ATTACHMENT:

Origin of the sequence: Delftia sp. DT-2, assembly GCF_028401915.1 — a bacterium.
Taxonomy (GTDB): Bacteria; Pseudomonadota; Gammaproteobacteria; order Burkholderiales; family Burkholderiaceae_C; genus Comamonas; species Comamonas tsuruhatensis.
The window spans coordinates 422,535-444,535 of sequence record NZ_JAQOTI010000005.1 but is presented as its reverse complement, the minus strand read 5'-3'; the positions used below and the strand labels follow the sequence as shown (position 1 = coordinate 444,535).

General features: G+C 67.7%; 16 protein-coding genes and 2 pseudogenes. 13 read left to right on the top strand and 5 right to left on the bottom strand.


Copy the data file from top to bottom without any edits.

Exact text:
Origin of the sequence: Delftia sp. DT-2, assembly GCF_028401915.1 — a bacterium.
Taxonomy (GTDB): Bacteria; Pseudomonadota; Gammaproteobacteria; order Burkholderiales; family Burkholderiaceae_C; genus Comamonas; species Comamonas tsuruhatensis.
The window spans coordinates 422,535-444,535 of sequence record NZ_JAQOTI010000005.1 but is presented as its reverse complement, the minus strand read 5'-3'; the positions used below and the strand labels follow the sequence as shown (position 1 = coordinate 444,535).

General features: G+C 67.7%; 16 protein-coding genes and 2 pseudogenes. 13 read left to right on the top strand and 5 right to left on the bottom strand.